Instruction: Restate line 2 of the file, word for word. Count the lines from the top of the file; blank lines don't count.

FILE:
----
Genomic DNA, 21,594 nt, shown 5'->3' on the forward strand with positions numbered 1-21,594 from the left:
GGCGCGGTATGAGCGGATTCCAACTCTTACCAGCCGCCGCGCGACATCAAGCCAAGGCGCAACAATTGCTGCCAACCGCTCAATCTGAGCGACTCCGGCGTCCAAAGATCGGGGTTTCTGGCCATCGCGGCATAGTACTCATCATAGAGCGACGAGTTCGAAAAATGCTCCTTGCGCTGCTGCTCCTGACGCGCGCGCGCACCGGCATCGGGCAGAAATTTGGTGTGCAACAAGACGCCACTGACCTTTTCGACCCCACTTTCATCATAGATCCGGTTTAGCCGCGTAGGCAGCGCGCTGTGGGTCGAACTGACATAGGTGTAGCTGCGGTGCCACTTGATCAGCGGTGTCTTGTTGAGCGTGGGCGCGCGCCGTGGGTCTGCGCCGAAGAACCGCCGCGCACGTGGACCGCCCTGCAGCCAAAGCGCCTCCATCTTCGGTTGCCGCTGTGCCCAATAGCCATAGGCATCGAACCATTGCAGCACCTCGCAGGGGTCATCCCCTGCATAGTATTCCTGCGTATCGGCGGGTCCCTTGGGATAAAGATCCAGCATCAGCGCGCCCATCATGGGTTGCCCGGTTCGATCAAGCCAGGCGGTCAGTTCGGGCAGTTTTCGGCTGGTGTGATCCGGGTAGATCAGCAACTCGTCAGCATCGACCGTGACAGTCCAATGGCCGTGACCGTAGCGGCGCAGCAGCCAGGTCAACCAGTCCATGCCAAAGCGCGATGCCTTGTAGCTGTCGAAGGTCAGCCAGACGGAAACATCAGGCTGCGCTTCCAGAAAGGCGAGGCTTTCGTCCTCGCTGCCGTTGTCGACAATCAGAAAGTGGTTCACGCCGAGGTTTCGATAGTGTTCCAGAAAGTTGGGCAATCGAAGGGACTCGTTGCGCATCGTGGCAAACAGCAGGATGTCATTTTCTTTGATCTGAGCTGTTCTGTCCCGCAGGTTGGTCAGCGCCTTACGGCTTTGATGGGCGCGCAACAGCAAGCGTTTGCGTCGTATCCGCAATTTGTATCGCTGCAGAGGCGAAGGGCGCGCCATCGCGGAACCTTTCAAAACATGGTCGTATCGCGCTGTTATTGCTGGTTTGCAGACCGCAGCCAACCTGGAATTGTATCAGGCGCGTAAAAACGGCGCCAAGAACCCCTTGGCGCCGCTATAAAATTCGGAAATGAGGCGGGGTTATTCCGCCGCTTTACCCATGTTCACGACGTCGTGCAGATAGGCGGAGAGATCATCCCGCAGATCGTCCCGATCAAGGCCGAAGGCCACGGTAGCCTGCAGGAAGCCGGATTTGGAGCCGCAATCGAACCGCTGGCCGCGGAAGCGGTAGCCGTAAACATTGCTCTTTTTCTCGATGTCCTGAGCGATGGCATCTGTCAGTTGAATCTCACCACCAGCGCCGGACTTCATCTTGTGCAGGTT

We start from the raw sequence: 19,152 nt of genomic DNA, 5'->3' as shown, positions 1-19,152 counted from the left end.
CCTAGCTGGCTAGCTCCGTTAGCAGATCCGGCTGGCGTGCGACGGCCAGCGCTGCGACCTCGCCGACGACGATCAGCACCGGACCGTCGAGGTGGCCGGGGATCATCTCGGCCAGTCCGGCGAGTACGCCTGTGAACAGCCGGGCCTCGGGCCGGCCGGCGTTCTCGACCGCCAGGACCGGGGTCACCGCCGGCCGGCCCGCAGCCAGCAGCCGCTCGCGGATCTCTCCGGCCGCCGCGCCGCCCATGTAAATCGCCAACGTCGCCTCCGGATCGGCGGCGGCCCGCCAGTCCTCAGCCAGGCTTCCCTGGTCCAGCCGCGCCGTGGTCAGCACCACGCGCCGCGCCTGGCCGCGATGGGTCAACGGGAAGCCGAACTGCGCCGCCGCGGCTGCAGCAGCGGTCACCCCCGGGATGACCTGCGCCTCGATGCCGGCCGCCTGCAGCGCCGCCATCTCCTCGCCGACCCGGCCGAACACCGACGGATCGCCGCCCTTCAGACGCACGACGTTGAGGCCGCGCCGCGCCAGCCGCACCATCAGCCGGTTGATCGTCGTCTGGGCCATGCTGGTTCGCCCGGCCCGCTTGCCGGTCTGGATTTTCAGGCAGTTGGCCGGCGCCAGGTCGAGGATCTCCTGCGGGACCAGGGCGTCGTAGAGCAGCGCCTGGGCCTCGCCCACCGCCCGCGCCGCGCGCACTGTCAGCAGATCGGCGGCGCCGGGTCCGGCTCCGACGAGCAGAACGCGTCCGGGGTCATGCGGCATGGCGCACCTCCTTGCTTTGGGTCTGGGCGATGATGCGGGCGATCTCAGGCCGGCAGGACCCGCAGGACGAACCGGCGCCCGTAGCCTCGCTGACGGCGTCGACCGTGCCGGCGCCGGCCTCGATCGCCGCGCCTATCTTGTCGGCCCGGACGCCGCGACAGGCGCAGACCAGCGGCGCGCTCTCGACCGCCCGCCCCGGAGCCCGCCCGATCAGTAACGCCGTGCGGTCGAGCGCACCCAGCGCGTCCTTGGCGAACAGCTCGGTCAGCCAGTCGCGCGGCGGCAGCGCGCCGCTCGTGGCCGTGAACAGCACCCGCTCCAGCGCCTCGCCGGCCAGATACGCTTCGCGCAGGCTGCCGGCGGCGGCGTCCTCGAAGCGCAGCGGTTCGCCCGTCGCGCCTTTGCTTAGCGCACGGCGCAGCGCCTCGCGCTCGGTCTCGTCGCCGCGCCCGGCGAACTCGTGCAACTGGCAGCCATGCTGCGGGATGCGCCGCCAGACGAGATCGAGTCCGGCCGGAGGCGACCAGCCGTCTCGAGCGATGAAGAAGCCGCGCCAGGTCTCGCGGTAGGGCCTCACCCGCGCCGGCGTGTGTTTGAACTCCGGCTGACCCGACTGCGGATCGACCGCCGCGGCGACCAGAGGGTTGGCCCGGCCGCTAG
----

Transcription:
GGCGCGGTATGAGCGGATTCCAACTCTTACCAGCCGCCGCGCGACATCAAGCCAAGGCGCAACAATTGCTGCCAACCGCTCAATCTGAGCGACTCCGGCGTCCAAAGATCGGGGTTTCTGGCCATCGCGGCATAGTACTCATCATAGAGCGACGAGTTCGAAAAATGCTCCTTGCGCTGCTGCTCCTGACGCGCGCGCGCACCGGCATCGGGCAGAAATTTGGTGTGCAACAAGACGCCACTGACCTTTTCGACCCCACTTTCATCATAGATCCGGTTTAGCCGCGTAGGCAGCGCGCTGTGGGTCGAACTGACATAGGTGTAGCTGCGGTGCCACTTGATCAGCGGTGTCTTGTTGAGCGTGGGCGCGCGCCGTGGGTCTGCGCCGAAGAACCGCCGCGCACGTGGACCGCCCTGCAGCCAAAGCGCCTCCATCTTCGGTTGCCGCTGTGCCCAATAGCCATAGGCATCGAACCATTGCAGCACCTCGCAGGGGTCATCCCCTGCATAGTATTCCTGCGTATCGGCGGGTCCCTTGGGATAAAGATCCAGCATCAGCGCGCCCATCATGGGTTGCCCGGTTCGATCAAGCCAGGCGGTCAGTTCGGGCAGTTTTCGGCTGGTGTGATCCGGGTAGATCAGCAACTCGTCAGCATCGACCGTGACAGTCCAATGGCCGTGACCGTAGCGGCGCAGCAGCCAGGTCAACCAGTCCATGCCAAAGCGCGATGCCTTGTAGCTGTCGAAGGTCAGCCAGACGGAAACATCAGGCTGCGCTTCCAGAAAGGCGAGGCTTTCGTCCTCGCTGCCGTTGTCGACAATCAGAAAGTGGTTCACGCCGAGGTTTCGATAGTGTTCCAGAAAGTTGGGCAATCGAAGGGACTCGTTGCGCATCGTGGCAAACAGCAGGATGTCATTTTCTTTGATCTGAGCTGTTCTGTCCCGCAGGTTGGTCAGCGCCTTACGGCTTTGATGGGCGCGCAACAGCAAGCGTTTGCGTCGTATCCGCAATTTGTATCGCTGCAGAGGCGAAGGGCGCGCCATCGCGGAACCTTTCAAAACATGGTCGTATCGCGCTGTTATTGCTGGTTTGCAGACCGCAGCCAACCTGGAATTGTATCAGGCGCGTAAAAACGGCGCCAAGAACCCCTTGGCGCCGCTATAAAATTCGGAAATGAGGCGGGGTTATTCCGCCGCTTTACCCATGTTCACGACGTCGTGCAGATAGGCGGAGAGATCATCCCGCAGATCGTCCCGATCAAGGCCGAAGGCCACGGTAGCCTGCAGGAAGCCGGATTTGGAGCCGCAATCGAACCGCTGGCCGCGGAAGCGGTAGCCGTAAACATTGCTCTTTTTCTCGATGTCCTGAGCGATGGCATCTGTCAGTTGAATCTCACCACCAGCGCCGGACTTCATCTTGTGCAGGTT